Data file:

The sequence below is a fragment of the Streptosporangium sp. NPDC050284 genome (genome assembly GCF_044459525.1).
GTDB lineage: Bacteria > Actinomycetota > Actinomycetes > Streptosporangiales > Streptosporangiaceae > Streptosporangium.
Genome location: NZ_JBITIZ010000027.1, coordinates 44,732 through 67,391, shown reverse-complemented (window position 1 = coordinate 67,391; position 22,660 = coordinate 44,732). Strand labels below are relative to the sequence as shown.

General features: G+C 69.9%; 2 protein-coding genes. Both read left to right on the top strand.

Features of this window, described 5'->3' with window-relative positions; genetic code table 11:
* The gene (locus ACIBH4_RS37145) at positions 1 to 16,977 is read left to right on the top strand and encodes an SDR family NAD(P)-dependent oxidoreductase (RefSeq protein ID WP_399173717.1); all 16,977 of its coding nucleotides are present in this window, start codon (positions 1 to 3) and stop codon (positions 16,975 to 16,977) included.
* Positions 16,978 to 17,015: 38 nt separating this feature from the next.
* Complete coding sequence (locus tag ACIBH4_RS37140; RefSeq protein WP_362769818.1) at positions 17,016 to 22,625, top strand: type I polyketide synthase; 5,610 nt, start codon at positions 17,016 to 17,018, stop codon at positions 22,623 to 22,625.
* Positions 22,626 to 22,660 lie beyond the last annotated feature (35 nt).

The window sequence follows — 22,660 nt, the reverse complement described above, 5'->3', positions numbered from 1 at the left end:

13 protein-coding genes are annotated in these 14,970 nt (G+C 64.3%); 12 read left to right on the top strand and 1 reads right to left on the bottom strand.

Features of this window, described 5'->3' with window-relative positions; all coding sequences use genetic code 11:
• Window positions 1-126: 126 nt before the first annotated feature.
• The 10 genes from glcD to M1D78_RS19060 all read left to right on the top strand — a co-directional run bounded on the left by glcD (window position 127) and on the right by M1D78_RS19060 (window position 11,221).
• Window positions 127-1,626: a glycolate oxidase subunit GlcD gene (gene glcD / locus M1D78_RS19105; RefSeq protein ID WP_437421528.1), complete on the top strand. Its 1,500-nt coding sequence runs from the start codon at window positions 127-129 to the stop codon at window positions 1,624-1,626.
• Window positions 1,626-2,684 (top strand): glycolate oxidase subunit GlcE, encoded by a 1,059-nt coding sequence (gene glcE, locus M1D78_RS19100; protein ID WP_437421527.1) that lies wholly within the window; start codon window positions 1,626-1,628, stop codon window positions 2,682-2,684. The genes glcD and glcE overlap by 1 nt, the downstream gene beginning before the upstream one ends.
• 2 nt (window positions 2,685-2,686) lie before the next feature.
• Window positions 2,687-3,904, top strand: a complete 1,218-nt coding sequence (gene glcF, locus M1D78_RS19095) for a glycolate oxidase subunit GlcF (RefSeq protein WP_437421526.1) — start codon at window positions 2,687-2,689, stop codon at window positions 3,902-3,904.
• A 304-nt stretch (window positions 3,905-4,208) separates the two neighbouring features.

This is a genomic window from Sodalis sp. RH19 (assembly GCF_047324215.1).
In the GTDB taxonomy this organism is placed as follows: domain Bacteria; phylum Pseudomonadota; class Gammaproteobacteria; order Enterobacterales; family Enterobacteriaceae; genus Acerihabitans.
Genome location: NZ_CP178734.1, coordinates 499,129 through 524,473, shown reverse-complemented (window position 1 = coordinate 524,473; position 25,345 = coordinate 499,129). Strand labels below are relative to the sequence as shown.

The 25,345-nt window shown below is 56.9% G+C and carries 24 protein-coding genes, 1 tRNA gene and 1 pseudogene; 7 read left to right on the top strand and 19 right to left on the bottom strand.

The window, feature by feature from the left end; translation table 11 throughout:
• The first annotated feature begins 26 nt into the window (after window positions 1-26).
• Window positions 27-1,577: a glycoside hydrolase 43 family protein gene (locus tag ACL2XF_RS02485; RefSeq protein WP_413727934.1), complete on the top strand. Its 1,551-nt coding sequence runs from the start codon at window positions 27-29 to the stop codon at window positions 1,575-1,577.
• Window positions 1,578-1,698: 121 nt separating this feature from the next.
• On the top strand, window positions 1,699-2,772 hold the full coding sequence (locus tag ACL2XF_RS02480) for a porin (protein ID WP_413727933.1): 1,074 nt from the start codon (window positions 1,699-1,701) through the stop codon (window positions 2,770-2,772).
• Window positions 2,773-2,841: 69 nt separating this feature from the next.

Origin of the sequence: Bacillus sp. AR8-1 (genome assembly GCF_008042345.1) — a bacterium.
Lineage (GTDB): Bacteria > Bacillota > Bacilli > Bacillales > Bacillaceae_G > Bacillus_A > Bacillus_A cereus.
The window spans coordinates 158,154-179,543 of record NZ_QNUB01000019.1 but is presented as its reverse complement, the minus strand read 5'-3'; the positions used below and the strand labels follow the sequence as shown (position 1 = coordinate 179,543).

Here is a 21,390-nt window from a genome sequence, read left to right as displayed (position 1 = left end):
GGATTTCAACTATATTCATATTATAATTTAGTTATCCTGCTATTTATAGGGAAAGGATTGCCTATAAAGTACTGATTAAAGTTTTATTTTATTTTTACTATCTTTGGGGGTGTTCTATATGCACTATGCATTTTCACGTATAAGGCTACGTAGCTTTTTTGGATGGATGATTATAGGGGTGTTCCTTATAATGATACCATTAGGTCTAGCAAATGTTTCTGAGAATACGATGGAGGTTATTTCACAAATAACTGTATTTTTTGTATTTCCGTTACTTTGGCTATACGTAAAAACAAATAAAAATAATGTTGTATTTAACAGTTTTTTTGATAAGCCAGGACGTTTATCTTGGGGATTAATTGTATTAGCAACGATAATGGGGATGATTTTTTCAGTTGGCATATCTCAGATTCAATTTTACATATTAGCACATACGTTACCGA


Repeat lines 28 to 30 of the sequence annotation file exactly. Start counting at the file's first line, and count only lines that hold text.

• On the top strand, window positions 1,699-2,772 hold the full coding sequence (locus tag ACL2XF_RS02480) for a porin (protein ID WP_413727933.1): 1,074 nt from the start codon (window positions 1,699-1,701) through the stop codon (window positions 2,770-2,772).
• Window positions 2,773-2,841: 69 nt separating this feature from the next.

Origin of the sequence: Bacillus sp. AR8-1 (genome assembly GCF_008042345.1) — a bacterium.